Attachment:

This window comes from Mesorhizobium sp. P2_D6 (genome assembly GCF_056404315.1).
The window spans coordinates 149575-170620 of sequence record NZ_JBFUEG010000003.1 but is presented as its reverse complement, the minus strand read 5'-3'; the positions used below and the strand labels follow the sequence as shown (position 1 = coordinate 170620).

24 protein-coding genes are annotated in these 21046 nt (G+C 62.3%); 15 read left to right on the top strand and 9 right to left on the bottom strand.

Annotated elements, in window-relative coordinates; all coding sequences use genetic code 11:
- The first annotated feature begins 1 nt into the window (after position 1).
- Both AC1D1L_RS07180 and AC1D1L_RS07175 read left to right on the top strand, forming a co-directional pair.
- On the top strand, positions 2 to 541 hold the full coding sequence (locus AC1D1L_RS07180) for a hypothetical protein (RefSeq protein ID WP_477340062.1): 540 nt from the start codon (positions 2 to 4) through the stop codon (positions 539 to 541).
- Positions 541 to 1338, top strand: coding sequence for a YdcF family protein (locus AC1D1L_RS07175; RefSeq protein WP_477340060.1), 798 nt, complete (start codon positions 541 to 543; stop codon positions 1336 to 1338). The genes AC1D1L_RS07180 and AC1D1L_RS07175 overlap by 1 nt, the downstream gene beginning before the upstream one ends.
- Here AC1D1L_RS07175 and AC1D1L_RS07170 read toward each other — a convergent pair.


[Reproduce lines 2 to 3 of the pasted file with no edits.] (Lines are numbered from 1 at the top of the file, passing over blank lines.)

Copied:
The window spans coordinates 149575-170620 of sequence record NZ_JBFUEG010000003.1 but is presented as its reverse complement, the minus strand read 5'-3'; the positions used below and the strand labels follow the sequence as shown (position 1 = coordinate 170620).

24 protein-coding genes are annotated in these 21046 nt (G+C 62.3%); 15 read left to right on the top strand and 9 right to left on the bottom strand.